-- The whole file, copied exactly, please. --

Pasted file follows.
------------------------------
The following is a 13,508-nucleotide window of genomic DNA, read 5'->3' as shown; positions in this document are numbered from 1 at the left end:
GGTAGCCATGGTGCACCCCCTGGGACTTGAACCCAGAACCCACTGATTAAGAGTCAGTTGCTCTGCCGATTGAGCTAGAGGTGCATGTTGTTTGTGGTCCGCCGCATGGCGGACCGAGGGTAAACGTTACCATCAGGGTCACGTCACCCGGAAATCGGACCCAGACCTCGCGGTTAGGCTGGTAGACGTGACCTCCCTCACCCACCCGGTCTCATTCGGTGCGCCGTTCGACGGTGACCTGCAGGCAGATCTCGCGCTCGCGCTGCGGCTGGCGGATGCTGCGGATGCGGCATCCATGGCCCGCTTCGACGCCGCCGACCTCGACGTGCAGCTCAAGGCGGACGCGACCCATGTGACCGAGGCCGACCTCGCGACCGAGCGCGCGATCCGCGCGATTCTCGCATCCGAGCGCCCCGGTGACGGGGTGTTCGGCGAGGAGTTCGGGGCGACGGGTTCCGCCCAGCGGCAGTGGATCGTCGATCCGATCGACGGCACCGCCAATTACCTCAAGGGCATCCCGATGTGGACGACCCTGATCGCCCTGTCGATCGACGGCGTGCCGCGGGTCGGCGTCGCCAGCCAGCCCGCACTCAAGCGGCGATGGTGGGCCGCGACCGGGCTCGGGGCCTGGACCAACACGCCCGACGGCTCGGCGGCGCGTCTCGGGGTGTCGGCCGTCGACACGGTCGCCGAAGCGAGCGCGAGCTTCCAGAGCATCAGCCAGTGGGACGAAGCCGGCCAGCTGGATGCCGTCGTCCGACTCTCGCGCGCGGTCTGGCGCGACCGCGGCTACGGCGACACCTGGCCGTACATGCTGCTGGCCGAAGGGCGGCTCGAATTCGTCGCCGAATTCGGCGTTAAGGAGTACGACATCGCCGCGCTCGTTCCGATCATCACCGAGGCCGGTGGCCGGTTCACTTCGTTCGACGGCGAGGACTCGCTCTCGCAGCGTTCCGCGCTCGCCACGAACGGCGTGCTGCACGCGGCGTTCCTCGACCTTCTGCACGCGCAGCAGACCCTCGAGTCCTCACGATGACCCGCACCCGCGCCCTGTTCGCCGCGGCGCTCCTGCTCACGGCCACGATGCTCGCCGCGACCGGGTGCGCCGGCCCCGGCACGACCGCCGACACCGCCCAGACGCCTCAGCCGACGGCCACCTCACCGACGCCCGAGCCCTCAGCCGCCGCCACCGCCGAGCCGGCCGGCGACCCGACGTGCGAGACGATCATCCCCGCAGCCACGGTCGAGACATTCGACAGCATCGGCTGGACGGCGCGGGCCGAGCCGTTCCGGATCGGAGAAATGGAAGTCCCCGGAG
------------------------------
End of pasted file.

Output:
The following is a 13,508-nucleotide window of genomic DNA, read 5'->3' as shown; positions in this document are numbered from 1 at the left end:
GGTAGCCATGGTGCACCCCCTGGGACTTGAACCCAGAACCCACTGATTAAGAGTCAGTTGCTCTGCCGATTGAGCTAGAGGTGCATGTTGTTTGTGGTCCGCCGCATGGCGGACCGAGGGTAAACGTTACCATCAGGGTCACGTCACCCGGAAATCGGACCCAGACCTCGCGGTTAGGCTGGTAGACGTGACCTCCCTCACCCACCCGGTCTCATTCGGTGCGCCGTTCGACGGTGACCTGCAGGCAGATCTCGCGCTCGCGCTGCGGCTGGCGGATGCTGCGGATGCGGCATCCATGGCCCGCTTCGACGCCGCCGACCTCGACGTGCAGCTCAAGGCGGACGCGACCCATGTGACCGAGGCCGACCTCGCGACCGAGCGCGCGATCCGCGCGATTCTCGCATCCGAGCGCCCCGGTGACGGGGTGTTCGGCGAGGAGTTCGGGGCGACGGGTTCCGCCCAGCGGCAGTGGATCGTCGATCCGATCGACGGCACCGCCAATTACCTCAAGGGCATCCCGATGTGGACGACCCTGATCGCCCTGTCGATCGACGGCGTGCCGCGGGTCGGCGTCGCCAGCCAGCCCGCACTCAAGCGGCGATGGTGGGCCGCGACCGGGCTCGGGGCCTGGACCAACACGCCCGACGGCTCGGCGGCGCGTCTCGGGGTGTCGGCCGTCGACACGGTCGCCGAAGCGAGCGCGAGCTTCCAGAGCATCAGCCAGTGGGACGAAGCCGGCCAGCTGGATGCCGTCGTCCGACTCTCGCGCGCGGTCTGGCGCGACCGCGGCTACGGCGACACCTGGCCGTACATGCTGCTGGCCGAAGGGCGGCTCGAATTCGTCGCCGAATTCGGCGTTAAGGAGTACGACATCGCCGCGCTCGTTCCGATCATCACCGAGGCCGGTGGCCGGTTCACTTCGTTCGACGGCGAGGACTCGCTCTCGCAGCGTTCCGCGCTCGCCACGAACGGCGTGCTGCACGCGGCGTTCCTCGACCTTCTGCACGCGCAGCAGACCCTCGAGTCCTCACGATGACCCGCACCCGCGCCCTGTTCGCCGCGGCGCTCCTGCTCACGGCCACGATGCTCGCCGCGACCGGGTGCGCCGGCCCCGGCACGACCGCCGACACCGCCCAGACGCCTCAGCCGACGGCCACCTCACCGACGCCCGAGCCCTCAGCCGCCGCCACCGCCGAGCCGGCCGGCGACCCGACGTGCGAGACGATCATCCCCGCAGCCACGGTCGAGACATTCGACAGCATCGGCTGGACGGCGCGGGCCGAGCCGTTCCGGATCGGAGAAATGGAAGTCCCCGGAG